The women’s movement is where we saw this so clearly.

Honig-Parnass: One of the main differences between the first Intifada and the second is that for the first, the PLO was in Tunis. For the second Intifada, the PLO was in Palestine.

During the first Intifada, the real grassroots were very connected to the women’s movement. I was very close to the women’s movement during that first Intifada. It started declining together with the decline of the Intifada. Women who had led the popular committees in the refugee camps and villages during the Intifada were now being told by Hamas they had to wear the veil!

In the second Intifada, the Palestinian Authority blurred the lines of who the fight was against, because it was partially against the PA, though not clearly defined as such. But already, since Oslo and with the collusion of the PLO, the whole society became NGOed.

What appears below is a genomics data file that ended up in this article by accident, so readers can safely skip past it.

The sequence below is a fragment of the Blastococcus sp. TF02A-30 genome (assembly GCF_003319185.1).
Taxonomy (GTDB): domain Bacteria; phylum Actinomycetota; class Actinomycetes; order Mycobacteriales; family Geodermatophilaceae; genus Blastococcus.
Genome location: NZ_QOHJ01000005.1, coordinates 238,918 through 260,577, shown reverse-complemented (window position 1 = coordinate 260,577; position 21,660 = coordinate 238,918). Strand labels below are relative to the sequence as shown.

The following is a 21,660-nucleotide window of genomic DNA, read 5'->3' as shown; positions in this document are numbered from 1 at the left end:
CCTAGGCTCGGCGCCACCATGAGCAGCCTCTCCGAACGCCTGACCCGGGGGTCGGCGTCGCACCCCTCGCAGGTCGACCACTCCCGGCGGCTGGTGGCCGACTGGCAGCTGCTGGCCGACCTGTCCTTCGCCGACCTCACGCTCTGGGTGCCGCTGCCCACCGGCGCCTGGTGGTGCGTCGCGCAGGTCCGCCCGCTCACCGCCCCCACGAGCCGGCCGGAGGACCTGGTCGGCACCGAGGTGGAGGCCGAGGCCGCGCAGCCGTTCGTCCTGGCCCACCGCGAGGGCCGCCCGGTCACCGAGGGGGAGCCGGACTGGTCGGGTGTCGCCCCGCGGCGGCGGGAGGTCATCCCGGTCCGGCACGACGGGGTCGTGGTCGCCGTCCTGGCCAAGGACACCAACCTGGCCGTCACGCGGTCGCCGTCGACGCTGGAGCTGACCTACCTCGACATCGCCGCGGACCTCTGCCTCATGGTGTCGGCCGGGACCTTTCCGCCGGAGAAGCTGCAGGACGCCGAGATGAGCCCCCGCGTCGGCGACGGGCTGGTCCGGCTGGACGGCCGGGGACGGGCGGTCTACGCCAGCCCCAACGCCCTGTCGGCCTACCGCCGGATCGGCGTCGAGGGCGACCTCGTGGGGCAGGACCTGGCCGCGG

Hill: What do you think of the Palestine Authority?

Haddad: The Palestinian Authority from its inception was created primarily for a security role, and to run the civilian affairs of the main cities. It was to be the administrators and bureaucrats of the 140,000 public sector employees, and to do this without any genuine sovereignty. This is what Israel accomplished with Oslo — the erection of an authority that had a policing role and a bureaucratic role.

The Palestinian Authority needs to dissolve itself. At this stage it is an impediment to anything new — they have no authority, they’re just expected to pay the bills and police. And if they don’t police, they get hit more by the Israelis. It’s an abusive relationship!